17

Indeed, when an aileron moves upward, it locally generates less lift and less drag. Assume we are talking about the aileron on the right wing. The reduced lift drops that wing, rolling the aircraft right. But the reduced drag accelerates that wing, yawing the aircraft left. On the left side the opposite happens, but it has the same effect. The aileron ...


8

You can't from the planform alone. First, winglets are no magical device. Calling the wing with bell-shaped lift distribution one with horizontal winglets tries to free-ride on the mystique that NASA marketing has created around the winglet. But the physics behind it are rather mundane and the thrust which is created by the outer wing is a bit of payback ...


6

The aileron going up does produce drag as well - once it is producing a sizeable amount of downforce. At rest, it is aligned with the back end of the wing, and in a wing with no camber at zero Angle of Attack the aileron produces symmetrical drag. But wings usually do have camber and/or AoA ≄ 0, so at rest the aileron points trailing edge downwards and ...


5

Yes. For deliberate cross control situations, adverse yaw helps. This means during side slip or forward slip maneuvers, where adverse yaw means less rudder is required to keep the nose pointed in the opposite direction to the lowered wing. If you are in a glider or an old classic aircraft with lots of natural adverse yaw, if you lower a wing without any ...


4

The principal drag in question is induced drag, that is the drag necessarily induced by creating lift. The aileron that goes down increases lift on that wing, and thus also induces more induced drag; conversely, the aileron that goes up reduces lift on that wing and thus induces less induced drag. Hence, the aircraft will tend to yaw towards the aileron ...


3

I have several posts and snarky comments on here that describe the function of winglets precisely as outlined in this video; that is, they exploit the circulation around the tip to generate thrust (like sails on a boat, which is why they were originally called "tip sails"). Almost all descriptions talk vaguely about how they give a reduction in induced drag....


2

Maybe they have tried winglets as part of their design iteration and then decided to leave them off, or rather bend them downward thus obtaining a bigger wingspan. "Horizontal winglet" seems to be a term used in windtunnel studies to indicate "the winglets are bent down" as opposed to 60 degree, etc. winglets. The difficulty with these "horizontal ...


2

Great work from the NASA team and an interesting way of thinking in 3 dimensions. A look at bird wing anatomy shows how they decrease lift and increase drag on the same side: by using their "wrist" to pivot their wing tip leading edge down. You can do this by sticking your arm out and rolling your wrist. Conventional aircraft need rudders to counteract "...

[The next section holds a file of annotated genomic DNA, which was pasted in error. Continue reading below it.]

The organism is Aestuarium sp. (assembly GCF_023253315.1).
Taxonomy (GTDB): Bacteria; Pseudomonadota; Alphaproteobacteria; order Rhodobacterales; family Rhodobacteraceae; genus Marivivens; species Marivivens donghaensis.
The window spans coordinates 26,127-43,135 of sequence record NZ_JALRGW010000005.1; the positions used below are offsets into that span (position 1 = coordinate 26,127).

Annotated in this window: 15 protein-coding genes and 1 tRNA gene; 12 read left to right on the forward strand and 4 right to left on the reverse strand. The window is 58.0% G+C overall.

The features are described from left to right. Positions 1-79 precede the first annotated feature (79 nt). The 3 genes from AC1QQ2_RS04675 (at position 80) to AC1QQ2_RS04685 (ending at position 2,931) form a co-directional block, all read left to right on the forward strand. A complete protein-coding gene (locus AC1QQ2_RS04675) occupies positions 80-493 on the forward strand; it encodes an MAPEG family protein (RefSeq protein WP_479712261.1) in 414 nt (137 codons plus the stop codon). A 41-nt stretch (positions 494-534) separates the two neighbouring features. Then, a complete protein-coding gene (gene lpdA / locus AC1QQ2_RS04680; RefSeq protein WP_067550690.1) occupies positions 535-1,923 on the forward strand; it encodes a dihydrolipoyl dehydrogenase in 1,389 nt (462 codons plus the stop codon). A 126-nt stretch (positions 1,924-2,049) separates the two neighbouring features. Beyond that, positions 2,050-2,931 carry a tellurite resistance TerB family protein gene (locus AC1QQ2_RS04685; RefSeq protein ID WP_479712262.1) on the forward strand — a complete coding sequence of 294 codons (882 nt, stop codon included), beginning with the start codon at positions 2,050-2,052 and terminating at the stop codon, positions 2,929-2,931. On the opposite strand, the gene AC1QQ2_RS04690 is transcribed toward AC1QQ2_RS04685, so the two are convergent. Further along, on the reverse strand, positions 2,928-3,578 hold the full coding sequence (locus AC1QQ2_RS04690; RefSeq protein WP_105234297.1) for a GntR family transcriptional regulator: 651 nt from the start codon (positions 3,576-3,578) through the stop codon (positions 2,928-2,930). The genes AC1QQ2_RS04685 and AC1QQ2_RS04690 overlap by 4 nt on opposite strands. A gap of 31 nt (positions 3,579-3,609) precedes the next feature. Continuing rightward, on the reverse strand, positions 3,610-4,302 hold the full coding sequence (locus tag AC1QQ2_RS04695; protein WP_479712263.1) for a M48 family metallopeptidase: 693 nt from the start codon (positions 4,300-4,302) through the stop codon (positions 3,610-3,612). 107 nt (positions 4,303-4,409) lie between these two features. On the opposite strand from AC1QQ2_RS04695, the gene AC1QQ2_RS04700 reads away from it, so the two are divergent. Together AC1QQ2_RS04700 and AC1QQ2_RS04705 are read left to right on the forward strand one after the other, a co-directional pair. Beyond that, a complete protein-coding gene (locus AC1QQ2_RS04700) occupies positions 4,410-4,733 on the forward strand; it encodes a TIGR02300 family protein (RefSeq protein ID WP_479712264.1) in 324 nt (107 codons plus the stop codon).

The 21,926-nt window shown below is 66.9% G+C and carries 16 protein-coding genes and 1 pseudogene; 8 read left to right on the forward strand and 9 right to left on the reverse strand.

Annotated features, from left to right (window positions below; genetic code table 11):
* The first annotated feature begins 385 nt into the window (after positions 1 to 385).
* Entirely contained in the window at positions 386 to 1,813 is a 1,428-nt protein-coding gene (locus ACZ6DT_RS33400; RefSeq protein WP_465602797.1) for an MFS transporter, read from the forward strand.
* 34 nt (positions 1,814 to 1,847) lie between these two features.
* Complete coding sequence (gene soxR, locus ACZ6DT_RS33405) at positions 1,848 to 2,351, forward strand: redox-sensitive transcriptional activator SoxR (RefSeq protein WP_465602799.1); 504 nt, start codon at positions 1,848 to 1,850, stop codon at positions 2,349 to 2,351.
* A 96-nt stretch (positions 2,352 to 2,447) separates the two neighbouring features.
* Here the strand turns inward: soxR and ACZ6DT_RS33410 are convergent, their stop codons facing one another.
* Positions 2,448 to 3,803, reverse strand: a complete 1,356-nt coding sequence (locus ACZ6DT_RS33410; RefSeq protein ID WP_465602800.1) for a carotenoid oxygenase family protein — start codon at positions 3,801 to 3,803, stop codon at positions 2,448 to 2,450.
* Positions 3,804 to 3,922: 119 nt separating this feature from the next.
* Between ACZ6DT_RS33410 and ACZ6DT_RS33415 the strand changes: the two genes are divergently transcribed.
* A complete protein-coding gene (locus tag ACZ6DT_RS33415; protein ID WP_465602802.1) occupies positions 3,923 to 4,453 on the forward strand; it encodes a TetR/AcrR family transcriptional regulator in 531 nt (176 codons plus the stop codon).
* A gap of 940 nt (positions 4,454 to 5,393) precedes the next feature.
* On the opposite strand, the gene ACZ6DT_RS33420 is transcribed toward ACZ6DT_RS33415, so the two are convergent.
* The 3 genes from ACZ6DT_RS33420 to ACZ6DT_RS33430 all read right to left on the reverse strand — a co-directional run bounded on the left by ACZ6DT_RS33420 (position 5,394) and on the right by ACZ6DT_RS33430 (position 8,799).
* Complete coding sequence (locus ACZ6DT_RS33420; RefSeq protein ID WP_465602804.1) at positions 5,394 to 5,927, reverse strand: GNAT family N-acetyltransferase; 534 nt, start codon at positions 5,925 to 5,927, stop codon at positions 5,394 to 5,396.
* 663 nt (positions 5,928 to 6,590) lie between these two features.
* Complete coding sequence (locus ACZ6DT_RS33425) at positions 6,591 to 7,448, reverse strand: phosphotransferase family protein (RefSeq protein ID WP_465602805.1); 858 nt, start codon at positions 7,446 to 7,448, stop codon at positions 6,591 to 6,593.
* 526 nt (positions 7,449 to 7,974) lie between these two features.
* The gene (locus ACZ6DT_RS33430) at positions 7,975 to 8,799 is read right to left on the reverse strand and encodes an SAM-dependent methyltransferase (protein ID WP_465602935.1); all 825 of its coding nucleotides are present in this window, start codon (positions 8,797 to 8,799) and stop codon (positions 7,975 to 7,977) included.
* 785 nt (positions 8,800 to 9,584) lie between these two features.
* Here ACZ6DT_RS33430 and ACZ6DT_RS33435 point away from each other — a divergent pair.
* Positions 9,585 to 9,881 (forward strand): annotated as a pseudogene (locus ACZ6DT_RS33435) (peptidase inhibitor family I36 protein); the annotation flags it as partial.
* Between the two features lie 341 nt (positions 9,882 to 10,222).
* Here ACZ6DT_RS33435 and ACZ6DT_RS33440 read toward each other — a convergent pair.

2

Looking at the picture of the glider, the orientation of the hinges indicates that the winglets should provide directional control, replacing the rudder as well as the ailerons. The original Horten aircraft had spoilers to perform the same role as the rudder in a conventional design.


2

I would add that it depends on what you mean by "proverse yaw", and that vertical fin size is key. Proverse implies "too much" yaw in excess of the appropriate yaw rate for the angle of bank, which would be a skidding turn. That's bad. If proverse just means an into-turn yaw rate that is appropriate for the bank, that's good. Airplanes with spoilers-...


1

A two part answer here. Yawing in the direction of the roll in a turn is known as a "coordinated turn". How to do it depends a lot on the design of your plane. In a high wing dihedral (trainer), with slight aileron deflection for a left roll, the dihedral and pendulum will neutralize the roll and the downward right aileron may actually start to skid the ...


1

Is it even possible to have no yawing tendency at all during rolls in a plane? No. Once the aircraft is in a steady roll, the roll damping will fully compensate for the differential lift caused by aileron deflection. Now the rolling motion will increase the local angle of attack on the downward moving wing the farther you are away from the center, and ...


1

Turns with balanced flight at less than 90 degrees angle of bank (but more than zero) are actually rotations about two axes at once in steady state. It is a continuous combination of pitch and yaw. For it to be a level turn, the yaw has to be in the same direction as the angle of bank. With proverse yaw, on rolling into a turn the yaw is in the right ...


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